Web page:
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By the Governor-General of India.
Camp Doothanee, December 4th, 1839.
The many outrages and murders committed, in attacks on the followers of the army of the Indus, by the plundering tribes in the neighbourhood of the Bolan Pass, at the instigation of their chief, Meer Mehrab Khan, of Kelat, at a time when he was professing friendship for the British Government, and negotiating a treaty with its representatives, having compelled the government to direct a detachment of the army to proceed to Kelat for the exaction of retribution from that chieftain, and for the execution of such arrangements as would establish future security in that quarter, a force, under the orders of Major-General Willshire, C.B., was employed on this service; and the Right Hon. the Governor-General of India having this day received that officer’s report of the successful accomplishment of the objects entrusted to him, has been pleased to direct that the following copy of his despatch, dated the 14th ultimo, be published for general information.
The Governor-General is happy to avail himself of this opportunity to record his high admiration of the signal gallantry and spirit of the troops engaged on this occasion, and offers, on the part of the government, his best thanks to Major-General Willshire, and to the officers and men who served under him.
By command of the Governor-General,
Officiating Secretary to the Government of
India, with the Governor-General.
Camp, near Kelat, Nov. 14th. 1839.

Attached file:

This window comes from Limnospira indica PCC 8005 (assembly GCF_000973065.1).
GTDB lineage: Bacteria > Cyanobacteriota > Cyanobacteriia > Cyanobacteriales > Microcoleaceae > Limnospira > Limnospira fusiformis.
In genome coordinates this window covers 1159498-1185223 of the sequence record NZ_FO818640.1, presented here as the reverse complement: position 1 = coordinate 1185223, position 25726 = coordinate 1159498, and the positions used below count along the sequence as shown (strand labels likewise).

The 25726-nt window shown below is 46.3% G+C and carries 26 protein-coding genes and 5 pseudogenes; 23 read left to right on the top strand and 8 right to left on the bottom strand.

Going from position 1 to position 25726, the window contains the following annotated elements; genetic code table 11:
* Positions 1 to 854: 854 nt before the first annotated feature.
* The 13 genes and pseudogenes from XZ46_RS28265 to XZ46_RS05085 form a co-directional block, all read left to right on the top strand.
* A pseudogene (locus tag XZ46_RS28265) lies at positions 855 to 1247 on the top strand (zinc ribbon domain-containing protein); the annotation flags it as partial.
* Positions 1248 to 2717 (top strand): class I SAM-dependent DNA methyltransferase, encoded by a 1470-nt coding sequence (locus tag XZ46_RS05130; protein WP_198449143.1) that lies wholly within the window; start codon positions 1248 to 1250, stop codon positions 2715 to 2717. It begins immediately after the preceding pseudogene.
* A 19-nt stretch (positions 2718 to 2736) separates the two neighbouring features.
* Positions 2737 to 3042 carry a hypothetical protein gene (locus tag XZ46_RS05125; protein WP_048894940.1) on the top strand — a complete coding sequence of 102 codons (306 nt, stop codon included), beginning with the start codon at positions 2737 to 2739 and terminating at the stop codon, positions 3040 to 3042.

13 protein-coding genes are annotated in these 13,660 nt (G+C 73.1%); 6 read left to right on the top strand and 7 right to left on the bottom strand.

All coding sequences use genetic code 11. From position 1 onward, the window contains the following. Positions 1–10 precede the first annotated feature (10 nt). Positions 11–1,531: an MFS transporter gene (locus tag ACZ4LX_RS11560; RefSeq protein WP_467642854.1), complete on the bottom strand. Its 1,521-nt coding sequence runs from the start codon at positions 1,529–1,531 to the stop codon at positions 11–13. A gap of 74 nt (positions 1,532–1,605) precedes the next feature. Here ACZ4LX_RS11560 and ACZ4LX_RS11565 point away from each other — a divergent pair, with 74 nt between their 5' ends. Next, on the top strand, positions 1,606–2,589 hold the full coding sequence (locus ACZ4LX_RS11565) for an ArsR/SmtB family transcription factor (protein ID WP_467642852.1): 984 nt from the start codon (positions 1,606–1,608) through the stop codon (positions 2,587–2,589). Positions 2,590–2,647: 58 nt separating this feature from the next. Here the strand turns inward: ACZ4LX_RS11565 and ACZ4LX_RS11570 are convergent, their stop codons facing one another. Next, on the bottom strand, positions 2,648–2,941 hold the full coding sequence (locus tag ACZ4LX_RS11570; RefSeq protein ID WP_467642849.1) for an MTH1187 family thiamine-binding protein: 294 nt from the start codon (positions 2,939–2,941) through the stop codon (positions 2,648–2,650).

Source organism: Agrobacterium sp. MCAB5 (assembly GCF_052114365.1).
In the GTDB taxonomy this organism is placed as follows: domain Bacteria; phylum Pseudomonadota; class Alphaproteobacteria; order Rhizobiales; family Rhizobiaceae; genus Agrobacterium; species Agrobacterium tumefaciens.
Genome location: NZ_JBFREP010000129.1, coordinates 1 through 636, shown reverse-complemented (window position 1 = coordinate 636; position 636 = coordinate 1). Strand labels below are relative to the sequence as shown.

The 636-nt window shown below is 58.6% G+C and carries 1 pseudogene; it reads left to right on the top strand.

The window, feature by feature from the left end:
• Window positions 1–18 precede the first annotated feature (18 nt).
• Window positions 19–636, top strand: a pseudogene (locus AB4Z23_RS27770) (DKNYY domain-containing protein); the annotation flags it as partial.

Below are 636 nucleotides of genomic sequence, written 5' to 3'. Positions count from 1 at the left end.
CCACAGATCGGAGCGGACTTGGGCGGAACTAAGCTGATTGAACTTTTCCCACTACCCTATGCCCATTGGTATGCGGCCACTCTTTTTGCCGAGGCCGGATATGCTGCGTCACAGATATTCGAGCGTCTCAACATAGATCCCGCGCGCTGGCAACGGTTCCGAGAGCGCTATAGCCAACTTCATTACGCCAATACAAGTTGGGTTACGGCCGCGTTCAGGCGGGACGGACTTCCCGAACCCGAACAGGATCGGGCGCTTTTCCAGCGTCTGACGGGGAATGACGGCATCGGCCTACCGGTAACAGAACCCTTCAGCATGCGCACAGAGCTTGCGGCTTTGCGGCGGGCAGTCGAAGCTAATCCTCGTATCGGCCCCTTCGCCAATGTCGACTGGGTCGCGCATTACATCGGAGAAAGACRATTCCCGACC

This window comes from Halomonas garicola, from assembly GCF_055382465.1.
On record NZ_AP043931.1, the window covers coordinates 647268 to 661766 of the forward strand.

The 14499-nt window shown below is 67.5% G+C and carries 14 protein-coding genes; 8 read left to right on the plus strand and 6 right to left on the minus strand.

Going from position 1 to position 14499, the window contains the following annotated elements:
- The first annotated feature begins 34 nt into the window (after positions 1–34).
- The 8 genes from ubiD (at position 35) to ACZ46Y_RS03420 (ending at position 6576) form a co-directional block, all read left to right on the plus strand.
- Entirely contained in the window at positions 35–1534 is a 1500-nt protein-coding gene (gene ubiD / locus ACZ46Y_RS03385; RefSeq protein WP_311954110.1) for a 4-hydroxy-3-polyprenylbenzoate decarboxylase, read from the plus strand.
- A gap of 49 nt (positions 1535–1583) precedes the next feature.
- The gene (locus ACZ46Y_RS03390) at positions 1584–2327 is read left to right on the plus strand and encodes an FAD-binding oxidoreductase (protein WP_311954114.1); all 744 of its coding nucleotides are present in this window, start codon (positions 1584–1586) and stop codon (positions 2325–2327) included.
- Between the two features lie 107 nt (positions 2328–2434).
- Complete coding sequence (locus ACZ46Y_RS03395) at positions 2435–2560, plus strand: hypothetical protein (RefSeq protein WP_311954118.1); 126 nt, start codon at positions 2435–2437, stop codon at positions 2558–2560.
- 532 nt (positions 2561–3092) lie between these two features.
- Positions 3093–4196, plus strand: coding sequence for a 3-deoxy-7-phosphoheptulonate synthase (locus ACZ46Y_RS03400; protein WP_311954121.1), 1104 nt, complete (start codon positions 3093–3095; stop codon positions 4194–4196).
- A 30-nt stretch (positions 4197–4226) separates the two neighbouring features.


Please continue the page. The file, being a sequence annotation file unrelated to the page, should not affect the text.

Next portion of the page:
MY LORD,—In obedience to the joint instructions furnished to me by his Excellency the Commander-in-Chief of the Army of the Indus, and the Envoy and Minister to his Majesty Shah Shooja, under date Cabool, the 17th of September, 1839, deputing to me the duty of deposing Mehrab Khan of Kelat, in consequence of the avowed hostility of that chief to the British nation during the present campaign, I have the honour to report, that on my arrival at Quettah, on the 31st ultimo, I communicated with Captain Bean, the political agent in Shawl, and arranged with him the best means of giving effect to the orders I had received.
In consequence of the want of public carriage, and the limited quantity of commissariat supplies at Quettah, as well as the reported want of forage on the route to Kelat, I was obliged to despatch to Cutch Gundava the whole of the cavalry and the greater portion of the artillery, taking with me only the troops noted in the margin,[B] and leaving Quettah on the 3rd instant.